Hayes argues that Webb v. State is controlling, and entitles him to an evidentiary hearing. The State, conversely, argues that Webb is distinguishable from the facts of the present case. In Webb v. State, the defendant alleged that his guilty plea was involuntary and unknowing because his attorney advised that he would have to serve forty-percent of his sentence in prison before becoming eligible for parole, but in reality, the statute governing his crime required him to serve eighty-five percent of his sentence. Id. at 128. There, the trial court held that the movant's claim was refuted by the record, because he testified he had not been promised anything, other than the plea agreement, to induce his guilty plea. The Missouri Supreme Court reversed, holding the record did not refute the movant's claim, because a movant's testimony that no promises have been made to induce his plea does not refute an allegation concerning affirmative misadvice. Id. at 130. Specifically, the court observed " an attorney's advice is not the same as a promise--a defendant can say correctly that he

Page 43

was promised nothing, but this does not mean he was given correct advice as to the effects of his plea." Id. Thus, the Court held the movant was entitled to an evidentiary hearing to prove the facts he alleged and establish whether he was prejudiced. Id. at 131.

While we make no determination about the veracity of Hayes's claim of ineffective assistance of counsel, we find the alleged facts of the present case are nearly identical to Webb. As in Webb, the record here does not refute Hayes's claim that he was affirmatively misadvised by counsel who allegedly told him he would only have to serve " two to three years" of his thirteen-year prison sentence when, in fact, Hayes was subject to the eighty-five percent rule, requiring him to serve over eleven years in prison.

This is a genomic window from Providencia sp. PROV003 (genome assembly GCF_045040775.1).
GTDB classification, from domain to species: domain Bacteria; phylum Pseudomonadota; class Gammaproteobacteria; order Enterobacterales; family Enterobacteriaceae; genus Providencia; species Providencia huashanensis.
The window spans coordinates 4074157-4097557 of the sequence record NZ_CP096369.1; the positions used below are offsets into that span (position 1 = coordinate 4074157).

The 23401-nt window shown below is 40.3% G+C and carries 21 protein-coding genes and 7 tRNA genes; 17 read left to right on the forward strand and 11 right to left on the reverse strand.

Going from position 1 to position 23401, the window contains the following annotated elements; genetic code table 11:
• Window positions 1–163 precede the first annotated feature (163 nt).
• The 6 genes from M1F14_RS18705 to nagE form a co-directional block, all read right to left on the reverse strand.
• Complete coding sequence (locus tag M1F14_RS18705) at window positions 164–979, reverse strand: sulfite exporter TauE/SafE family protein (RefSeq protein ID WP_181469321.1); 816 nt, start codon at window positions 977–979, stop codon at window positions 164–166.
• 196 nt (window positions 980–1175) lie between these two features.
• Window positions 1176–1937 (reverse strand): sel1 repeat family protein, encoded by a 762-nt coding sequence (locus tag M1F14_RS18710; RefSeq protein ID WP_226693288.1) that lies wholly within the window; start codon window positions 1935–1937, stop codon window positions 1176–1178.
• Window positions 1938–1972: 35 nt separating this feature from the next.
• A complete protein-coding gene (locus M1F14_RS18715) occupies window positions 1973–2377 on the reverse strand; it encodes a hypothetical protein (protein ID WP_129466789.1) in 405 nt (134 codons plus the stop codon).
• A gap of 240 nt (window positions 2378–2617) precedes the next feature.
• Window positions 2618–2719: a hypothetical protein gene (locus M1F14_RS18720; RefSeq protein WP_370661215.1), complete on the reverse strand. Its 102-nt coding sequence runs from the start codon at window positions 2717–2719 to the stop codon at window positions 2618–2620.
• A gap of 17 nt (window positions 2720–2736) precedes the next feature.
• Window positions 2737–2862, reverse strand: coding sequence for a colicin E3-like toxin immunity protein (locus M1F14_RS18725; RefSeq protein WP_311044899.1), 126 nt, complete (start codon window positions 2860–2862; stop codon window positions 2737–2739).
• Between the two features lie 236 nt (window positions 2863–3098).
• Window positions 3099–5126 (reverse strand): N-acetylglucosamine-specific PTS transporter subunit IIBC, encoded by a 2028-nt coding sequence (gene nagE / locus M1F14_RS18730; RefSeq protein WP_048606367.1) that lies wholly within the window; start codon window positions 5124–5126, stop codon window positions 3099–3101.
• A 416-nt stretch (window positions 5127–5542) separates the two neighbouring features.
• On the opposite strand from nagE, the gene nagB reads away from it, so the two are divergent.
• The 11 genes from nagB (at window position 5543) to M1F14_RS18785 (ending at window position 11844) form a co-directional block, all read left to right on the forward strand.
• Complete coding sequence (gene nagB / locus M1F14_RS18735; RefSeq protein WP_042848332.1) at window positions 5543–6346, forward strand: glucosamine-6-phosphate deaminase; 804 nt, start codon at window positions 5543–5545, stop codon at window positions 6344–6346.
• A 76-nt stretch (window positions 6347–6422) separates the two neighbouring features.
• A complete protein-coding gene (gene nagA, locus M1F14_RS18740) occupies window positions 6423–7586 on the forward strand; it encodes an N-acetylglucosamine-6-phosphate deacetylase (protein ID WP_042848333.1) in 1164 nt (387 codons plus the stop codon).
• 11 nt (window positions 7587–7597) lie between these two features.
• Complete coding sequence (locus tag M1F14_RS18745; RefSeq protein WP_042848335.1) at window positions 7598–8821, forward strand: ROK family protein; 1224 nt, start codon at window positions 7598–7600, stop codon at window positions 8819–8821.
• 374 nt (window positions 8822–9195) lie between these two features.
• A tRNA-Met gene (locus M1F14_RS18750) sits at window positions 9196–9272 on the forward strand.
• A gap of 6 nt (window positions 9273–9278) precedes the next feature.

The State asserts that Hayes's statements under oath--that he understood the ranges of punishment, understood the plea agreement, and that no promises had been made, other than the plea agreement, to induce his plea--refutes the allegation that his plea was affected by misadvice from his attorney. However, this assertion is inconsistent with the ruling in Webb. Hayes's statements to the trial court that he was not promised anything to plead guilty, that he understood the range of punishment, and that he understood his sentence, do not directly refute his claim that he involuntarily entered into the plea agreement as a result of erroneous legal advice from his attorney. See Webb, 334 S.W.3d at 130; see also States v. State, 413 S.W.3d 704, 708 (Mo. App. E.D. 2013). Therefore, the court erred in finding Hayes's claim to be refuted by the record.

Because Hayes's allegation of ineffective assistance of counsel is not refuted by the record, the judgment of the motion court denying Hayes an evidentiary hearing was clearly erroneous. Hayes is entitled to an evidentiary hearing to determine whether his plea was voluntarily made and whether he was prejudiced. Point granted.

CONCLUSION

For the foregoing reasons, we reverse the motion court's judgment and remand for an evidentiary hearing.

Lawrence E. Mooney, P.J. and Clifford H. Ahrens, J. concur.